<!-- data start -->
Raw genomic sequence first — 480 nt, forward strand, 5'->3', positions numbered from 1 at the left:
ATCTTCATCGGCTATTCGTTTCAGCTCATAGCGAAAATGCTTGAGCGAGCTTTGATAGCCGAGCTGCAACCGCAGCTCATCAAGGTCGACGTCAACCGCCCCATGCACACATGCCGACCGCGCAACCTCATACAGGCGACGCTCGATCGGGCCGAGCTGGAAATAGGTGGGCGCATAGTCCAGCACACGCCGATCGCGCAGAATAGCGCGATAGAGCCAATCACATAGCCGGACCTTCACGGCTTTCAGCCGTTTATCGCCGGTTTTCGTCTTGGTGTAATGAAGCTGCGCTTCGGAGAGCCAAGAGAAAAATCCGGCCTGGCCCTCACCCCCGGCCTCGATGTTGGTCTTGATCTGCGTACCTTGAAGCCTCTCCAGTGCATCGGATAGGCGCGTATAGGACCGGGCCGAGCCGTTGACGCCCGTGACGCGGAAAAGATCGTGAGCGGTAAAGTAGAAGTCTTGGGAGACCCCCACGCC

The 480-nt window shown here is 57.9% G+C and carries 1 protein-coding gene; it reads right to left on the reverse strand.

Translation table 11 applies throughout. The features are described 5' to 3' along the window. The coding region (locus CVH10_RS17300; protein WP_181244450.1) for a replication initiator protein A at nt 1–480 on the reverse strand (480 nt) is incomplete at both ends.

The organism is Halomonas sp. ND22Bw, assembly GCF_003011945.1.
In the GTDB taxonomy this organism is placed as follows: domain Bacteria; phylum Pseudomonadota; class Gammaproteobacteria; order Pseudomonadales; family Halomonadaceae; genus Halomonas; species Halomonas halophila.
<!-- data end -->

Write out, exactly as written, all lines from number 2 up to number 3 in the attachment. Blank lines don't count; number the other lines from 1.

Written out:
ATCTTCATCGGCTATTCGTTTCAGCTCATAGCGAAAATGCTTGAGCGAGCTTTGATAGCCGAGCTGCAACCGCAGCTCATCAAGGTCGACGTCAACCGCCCCATGCACACATGCCGACCGCGCAACCTCATACAGGCGACGCTCGATCGGGCCGAGCTGGAAATAGGTGGGCGCATAGTCCAGCACACGCCGATCGCGCAGAATAGCGCGATAGAGCCAATCACATAGCCGGACCTTCACGGCTTTCAGCCGTTTATCGCCGGTTTTCGTCTTGGTGTAATGAAGCTGCGCTTCGGAGAGCCAAGAGAAAAATCCGGCCTGGCCCTCACCCCCGGCCTCGATGTTGGTCTTGATCTGCGTACCTTGAAGCCTCTCCAGTGCATCGGATAGGCGCGTATAGGACCGGGCCGAGCCGTTGACGCCCGTGACGCGGAAAAGATCGTGAGCGGTAAAGTAGAAGTCTTGGGAGACCCCCACGCC

The 480-nt window shown here is 57.9% G+C and carries 1 protein-coding gene; it reads right to left on the reverse strand.